One of the most sacred places of Islam, the admired and charming city of Bukhara was also one of the key stops along the Silk Route.
In the Middle Ages, when the region was at its pinnacle, scholars travelled from all over the Islamic world to study here, including two giants of Persian culture, Ibn Sina and Firdausi.
The monuments on show are truly remarkable, from the amazing Kalon Minaret, spared by an enthralled Genghis Khan and bombed by the Red Army, to the small but exquisite Ismail Samani Mausoleum, with its Zoroastrian patterns and intricate brickwork.
The main sights can be seen in a day but this is one place where little seems to have changed from the medieval era, and taking things a little slower lets you soak up the thrillingly authentic atmosphere.
The historic center of Bukhara has been listed by UNESCO as one of the World Heritage Sites.
Poikalon Complex – consists of three structures, Minorai Kalon, Masjidi Kalon & Miri Arab Madrassa. Minaret was built by the Karakhanid ruler Arslan Khan in 1127. The mosque was built circa 1514 & madrassah was completed in 1536.
Ark citadel / Registan Square – From the most ancient times the Ark was the fortified residence of the rulers of Bukhara. Everything could be found there – palaces, temples, barracks, offices, the mint, warehouses, workshops, stables, an arsenal, and even a prison
Labi Havz – considered to be the center of the Old City. It means “ensemble near the pool”. The main element of this ensemble is the pool. The ensemble Labi-havz has three monumental structures. These are: Kukeldash madrassah (16th century) built by Abdullah II was, at the time, the biggest Islamic School in Central Asia. Nadir Devanbegi Madrassah (16th century) was inteded to be a caravan saray, but according to the order of the ruler Imam Kulimkhan, was reconstructed into a Madrassah. Nadir Devanbegi Khanaka (winter mosque) was built at the same time as the Labi-havz (16th century).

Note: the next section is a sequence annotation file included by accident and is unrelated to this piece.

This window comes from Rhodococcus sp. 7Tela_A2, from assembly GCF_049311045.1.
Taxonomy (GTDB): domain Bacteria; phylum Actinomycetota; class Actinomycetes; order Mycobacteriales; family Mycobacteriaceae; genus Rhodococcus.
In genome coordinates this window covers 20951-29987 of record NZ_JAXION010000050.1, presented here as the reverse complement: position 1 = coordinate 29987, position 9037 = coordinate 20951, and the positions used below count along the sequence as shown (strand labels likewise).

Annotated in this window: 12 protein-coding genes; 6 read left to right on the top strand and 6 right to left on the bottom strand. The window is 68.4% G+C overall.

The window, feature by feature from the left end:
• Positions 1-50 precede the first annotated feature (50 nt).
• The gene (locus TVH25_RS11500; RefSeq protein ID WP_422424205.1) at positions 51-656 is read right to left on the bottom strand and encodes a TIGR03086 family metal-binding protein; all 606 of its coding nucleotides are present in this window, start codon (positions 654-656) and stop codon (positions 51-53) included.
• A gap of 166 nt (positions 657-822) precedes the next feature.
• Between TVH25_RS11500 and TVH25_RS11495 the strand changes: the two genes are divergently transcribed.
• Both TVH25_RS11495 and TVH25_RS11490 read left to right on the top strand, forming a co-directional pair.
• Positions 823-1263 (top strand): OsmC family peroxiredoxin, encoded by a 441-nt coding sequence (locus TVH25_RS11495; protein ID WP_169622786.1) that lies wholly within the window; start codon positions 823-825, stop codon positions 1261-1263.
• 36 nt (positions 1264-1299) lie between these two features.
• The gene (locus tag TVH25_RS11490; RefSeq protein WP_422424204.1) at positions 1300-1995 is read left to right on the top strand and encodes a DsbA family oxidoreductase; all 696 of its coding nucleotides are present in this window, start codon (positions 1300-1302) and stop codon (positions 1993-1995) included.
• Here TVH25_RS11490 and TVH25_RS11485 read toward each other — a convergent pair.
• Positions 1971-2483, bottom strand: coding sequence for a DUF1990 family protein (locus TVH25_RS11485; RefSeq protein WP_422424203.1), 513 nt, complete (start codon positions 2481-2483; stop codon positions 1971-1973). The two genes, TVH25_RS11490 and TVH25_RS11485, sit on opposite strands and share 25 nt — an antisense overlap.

Ismoil Somoni Mausoleum – was built in the 9th (10th) century (between 892 and 943) as the resting-place of Ismail Samani – a powerful and influential amir of the Samanid dynasty, one of the Persian dynasties that ruled in Central Asia, who held the city in the 9th and 10th centuries. The architects used an ancient tradition of baked brick construction, but to a much higher standard than had been seen before. The construction and artistic details of the brickwork, are still enormously impressive, and display traditional features dating back to pre-Islamic culture.
Maggoki Attar Mosque – the oldest surviving mosque in Central Asia, dating back to the 9th cent., reconstructed in the 16th cent. It was built in place of the temple of fire worshipers. Till present time reached the sample recovered in 1546, it is16th stepped hall under two domes. Portals building are a real masterpiece of architectural decoration.